An in-depth look at the newly designated space
OTTAWA’S GAY VILLAGE on Bank Street is now officially recognized. Six white signs with the words “the village” and a rainbow insignia were installed at the intersections of Bank and Nepean, Somerset, and Frank streets last week.
The Bank Street Business Improvement Area initially voted against the designation, but after a favourable response to a survey of the region’s residents conducted by Somerset Ward Councillor Diane Holmes, the signage was approved. The six signs mark the end of a challenging chapter in the gay community’s fight for visibility in the city and new opportunities for its growth.
The need for a designated space
Although Bank Street has housed gay-friendly businesses for years, Glenn Crawford, chair of the Village Commit- tee, said the formal designation is an important one.
“It’s a sign of acceptance and a sign of hope,” he said in an interview with the Fulcrum. “We hope that it will protect and nurture what already exists in the area, and then also encourage growth.”
The demand for visibility by traditionally marginalized or under-recognized groups in major cities is not uncommon. Brian Ray, associate professor in the geography department at the University of Ottawa, noted the designation of a space is significant both for the community itself and those outside it.
“For the vast majority of the population who may never think about gay and lesbian issues at all, having that space being designated as gay and lesbian— marking that territory in some way— may be hugely important,” he said.
Crawford emphasized the designation’s importance in creating a sense of community where its members can interact and access services. He thinks the signs will increase the community’s visibility in Ottawa.
“Ottawa has a lot to offer our community in that we do have a lot of really excellent organizations, which provide health services, social groups, sporting groups,” he said. “We have this larger community than a lot of people think because we haven’t been good as a community at being out and visible.”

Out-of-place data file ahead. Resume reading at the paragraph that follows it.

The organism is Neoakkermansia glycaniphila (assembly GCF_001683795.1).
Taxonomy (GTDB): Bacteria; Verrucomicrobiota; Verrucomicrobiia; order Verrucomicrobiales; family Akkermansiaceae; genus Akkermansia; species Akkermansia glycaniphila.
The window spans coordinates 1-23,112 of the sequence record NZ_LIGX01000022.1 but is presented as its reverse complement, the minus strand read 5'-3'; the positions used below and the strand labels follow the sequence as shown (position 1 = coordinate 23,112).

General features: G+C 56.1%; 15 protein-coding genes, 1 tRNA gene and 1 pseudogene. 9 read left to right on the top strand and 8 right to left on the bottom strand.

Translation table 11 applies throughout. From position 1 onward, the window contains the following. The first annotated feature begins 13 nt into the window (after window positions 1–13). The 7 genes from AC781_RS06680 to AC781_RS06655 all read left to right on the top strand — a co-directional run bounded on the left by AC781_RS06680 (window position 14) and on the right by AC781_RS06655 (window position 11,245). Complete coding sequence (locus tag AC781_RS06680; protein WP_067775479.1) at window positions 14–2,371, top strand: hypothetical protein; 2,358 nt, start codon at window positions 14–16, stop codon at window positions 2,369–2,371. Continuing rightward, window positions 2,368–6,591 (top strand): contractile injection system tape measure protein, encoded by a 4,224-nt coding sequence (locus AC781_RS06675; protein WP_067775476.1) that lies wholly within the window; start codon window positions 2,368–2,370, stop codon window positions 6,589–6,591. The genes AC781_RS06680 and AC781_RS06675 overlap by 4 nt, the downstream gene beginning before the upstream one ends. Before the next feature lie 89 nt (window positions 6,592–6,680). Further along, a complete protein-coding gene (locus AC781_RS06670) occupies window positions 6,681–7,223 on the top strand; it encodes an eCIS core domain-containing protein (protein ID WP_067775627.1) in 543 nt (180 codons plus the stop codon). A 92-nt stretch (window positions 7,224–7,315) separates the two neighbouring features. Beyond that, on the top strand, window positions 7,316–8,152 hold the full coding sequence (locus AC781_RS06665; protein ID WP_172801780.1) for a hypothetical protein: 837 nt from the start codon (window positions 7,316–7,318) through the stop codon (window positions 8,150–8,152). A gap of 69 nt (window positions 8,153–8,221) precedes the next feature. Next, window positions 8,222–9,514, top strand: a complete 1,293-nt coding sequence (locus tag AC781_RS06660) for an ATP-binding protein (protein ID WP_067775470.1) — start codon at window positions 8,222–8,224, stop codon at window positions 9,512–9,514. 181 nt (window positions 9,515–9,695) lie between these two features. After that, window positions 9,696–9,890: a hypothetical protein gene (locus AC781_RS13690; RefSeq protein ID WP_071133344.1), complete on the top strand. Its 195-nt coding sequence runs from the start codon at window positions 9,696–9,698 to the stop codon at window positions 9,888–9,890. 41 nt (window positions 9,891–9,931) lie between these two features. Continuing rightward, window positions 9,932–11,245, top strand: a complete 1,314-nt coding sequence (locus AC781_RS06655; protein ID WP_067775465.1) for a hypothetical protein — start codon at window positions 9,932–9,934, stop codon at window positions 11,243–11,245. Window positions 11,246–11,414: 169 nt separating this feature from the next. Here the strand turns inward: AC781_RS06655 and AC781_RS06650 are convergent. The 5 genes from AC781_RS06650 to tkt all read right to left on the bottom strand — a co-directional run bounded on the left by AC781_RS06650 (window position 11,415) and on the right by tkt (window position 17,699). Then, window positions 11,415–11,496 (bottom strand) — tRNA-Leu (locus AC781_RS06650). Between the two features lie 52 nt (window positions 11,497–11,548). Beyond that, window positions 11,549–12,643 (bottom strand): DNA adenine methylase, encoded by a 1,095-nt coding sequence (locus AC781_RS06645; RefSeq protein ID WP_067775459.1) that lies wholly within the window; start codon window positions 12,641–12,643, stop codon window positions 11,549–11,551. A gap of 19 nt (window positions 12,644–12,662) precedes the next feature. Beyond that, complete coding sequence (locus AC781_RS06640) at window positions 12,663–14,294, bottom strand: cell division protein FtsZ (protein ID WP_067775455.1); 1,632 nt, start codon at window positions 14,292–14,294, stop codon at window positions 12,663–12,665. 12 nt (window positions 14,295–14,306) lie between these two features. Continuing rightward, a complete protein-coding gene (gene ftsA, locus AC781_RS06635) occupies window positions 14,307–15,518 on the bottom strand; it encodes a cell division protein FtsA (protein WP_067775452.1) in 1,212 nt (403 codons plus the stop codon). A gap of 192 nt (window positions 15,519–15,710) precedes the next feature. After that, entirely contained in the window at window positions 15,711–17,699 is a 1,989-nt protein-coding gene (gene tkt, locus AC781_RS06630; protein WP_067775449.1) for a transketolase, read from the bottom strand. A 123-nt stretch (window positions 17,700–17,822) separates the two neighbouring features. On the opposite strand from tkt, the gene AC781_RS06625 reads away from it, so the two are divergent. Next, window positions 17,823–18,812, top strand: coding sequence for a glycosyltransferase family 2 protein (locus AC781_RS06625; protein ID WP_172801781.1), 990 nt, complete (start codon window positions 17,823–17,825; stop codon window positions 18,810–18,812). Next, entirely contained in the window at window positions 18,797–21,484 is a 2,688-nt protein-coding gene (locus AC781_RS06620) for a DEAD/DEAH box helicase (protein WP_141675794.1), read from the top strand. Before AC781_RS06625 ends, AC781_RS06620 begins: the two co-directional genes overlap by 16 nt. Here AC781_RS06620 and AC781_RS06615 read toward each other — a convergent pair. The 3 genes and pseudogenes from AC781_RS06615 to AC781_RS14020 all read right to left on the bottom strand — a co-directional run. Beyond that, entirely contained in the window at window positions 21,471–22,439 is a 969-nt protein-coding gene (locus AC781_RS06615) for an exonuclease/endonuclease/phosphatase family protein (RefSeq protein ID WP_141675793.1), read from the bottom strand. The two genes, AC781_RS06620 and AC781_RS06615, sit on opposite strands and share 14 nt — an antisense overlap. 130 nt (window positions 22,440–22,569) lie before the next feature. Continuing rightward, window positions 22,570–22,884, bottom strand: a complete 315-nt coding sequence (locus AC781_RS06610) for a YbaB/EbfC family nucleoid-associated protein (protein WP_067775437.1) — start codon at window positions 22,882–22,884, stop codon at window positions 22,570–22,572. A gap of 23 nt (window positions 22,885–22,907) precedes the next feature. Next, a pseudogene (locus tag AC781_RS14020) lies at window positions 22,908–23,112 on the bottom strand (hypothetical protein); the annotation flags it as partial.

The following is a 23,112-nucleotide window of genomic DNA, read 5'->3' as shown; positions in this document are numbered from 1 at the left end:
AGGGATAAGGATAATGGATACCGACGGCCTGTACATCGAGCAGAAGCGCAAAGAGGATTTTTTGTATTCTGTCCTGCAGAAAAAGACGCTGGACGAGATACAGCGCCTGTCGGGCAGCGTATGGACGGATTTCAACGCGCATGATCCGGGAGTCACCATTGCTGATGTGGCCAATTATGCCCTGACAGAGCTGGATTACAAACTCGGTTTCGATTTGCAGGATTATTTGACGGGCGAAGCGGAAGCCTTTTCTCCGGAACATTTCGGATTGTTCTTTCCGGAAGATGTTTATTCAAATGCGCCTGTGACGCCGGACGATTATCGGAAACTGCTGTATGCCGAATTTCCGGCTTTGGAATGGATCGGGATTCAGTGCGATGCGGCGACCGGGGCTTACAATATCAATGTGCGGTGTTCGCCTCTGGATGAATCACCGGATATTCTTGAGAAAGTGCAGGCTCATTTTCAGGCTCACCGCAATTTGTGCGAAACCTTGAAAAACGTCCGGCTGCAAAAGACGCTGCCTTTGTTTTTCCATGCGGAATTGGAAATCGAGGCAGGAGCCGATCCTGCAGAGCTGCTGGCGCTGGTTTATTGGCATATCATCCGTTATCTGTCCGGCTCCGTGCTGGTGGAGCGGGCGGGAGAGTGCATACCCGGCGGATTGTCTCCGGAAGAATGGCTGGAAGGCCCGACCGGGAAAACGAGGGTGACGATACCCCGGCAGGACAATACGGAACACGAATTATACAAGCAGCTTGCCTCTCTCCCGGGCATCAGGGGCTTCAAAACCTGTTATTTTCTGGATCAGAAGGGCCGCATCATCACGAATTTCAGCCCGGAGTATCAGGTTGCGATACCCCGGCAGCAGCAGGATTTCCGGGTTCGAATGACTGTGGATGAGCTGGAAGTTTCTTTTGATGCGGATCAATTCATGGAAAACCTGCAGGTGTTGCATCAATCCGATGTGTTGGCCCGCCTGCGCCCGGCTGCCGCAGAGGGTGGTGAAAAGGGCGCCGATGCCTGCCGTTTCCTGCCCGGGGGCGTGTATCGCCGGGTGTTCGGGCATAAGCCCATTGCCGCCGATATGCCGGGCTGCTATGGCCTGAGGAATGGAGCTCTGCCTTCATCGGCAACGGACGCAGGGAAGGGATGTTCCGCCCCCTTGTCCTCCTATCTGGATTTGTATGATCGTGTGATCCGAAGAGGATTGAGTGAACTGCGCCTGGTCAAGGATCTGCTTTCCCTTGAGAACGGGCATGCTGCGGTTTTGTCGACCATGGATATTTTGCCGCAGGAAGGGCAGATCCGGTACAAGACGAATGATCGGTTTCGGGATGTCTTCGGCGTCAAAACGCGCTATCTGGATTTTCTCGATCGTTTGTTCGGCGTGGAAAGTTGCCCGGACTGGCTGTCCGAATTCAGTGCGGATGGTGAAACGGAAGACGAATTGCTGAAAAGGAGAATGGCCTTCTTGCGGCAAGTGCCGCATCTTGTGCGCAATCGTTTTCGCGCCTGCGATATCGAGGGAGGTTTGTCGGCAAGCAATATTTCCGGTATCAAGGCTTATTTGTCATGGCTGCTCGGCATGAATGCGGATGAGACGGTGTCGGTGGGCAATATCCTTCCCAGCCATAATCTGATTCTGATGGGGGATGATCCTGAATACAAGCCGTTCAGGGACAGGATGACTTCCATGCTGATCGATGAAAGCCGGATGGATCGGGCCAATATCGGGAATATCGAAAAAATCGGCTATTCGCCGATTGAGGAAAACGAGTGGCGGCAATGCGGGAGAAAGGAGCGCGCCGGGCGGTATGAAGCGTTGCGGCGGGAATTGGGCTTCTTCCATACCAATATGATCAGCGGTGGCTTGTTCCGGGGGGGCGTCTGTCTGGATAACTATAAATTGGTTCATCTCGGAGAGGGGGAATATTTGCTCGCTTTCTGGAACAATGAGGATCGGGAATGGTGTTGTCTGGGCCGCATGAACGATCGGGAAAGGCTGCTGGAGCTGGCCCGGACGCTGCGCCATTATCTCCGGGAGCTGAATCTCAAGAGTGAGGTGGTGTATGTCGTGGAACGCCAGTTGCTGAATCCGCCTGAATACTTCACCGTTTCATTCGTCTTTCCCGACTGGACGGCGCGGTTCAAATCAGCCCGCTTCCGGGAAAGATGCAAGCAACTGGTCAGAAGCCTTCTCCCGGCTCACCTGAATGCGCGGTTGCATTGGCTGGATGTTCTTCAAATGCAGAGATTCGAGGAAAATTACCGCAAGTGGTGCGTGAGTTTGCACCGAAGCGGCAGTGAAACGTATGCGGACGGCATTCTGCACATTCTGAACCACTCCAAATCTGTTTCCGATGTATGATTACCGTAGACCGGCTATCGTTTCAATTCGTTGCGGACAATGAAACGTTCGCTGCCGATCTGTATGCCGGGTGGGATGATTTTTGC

Ottawa’s gay village: The next Montreal or Toronto?
According to Crawford, the newly named village creates a unique tourist destination in Ottawa that sets Bank Street apart from Elgin or Sparks Street. Although he sees potential for the vil- lage to grow, he says it will be difficult for Ottawa’s village to compete with that of Montreal or Toronto.
“We’ve been behind the eight ball in terms of other major Canadian and international cities in having a village because we are located in between two large urban centres with well-defined communities,” he said. “It would be hard
for us to compete with those cities.” Ray, who examines the sociocultural meaning of spaces in his research, noted many differences between Ottawa and Montreal that he’s observed. “One of the biggest differences is timing. Montreal’s village has been there since the late 1980s, and in the ‘90s, it gets designated by the city as the village,” he said. “It gets painted as a kind of fun, exciting place to be—a kind of place where the rules of normal life get thrown out the door and there’s this sense of adventure and fun that can be had there.”
The city of Montreal has marketed its village as a tourist destination, and the space has become popular among both the gay and straight community in the city, according to Ray. Creating the same excitement around Ottawa’s newly designated village will be a challenge.
“There isn’t a lot of vacant space along [Bank Street]; the space is relatively ex- pensive; it’s hard to start up a new business there; there’s a certain amount of risk involved,” Ray explained. “That may be one of the biggest challenges in terms of making this into something greater—the competition for space.”
Opportunities for growth
The size of Ottawa’s community in comparison to the well-established villages of neighbouring Montreal and Toronto could be an asset to the community’s development.
“What Ottawa can offer that the other cities maybe don’t is more of a community-based spirit as opposed to a commercial spirit, which I find a lot of people—if they were going to say some- thing negative about Toronto or Montreal—would say they are too big [and] impersonal,” said Crawford.
He sees the village’s new visibility as the beginning of an opportunity for growth, saying the Village Committee will consult the community over the next few months to determine a vision for the space.
“The second phase, which we are now just entering, will be one of growth,” he said. “What we as a committee have to do is go back to the community and ask them, ‘What are we lacking and what do we need to have a more interesting, dynamic place to live, work, and play?’.”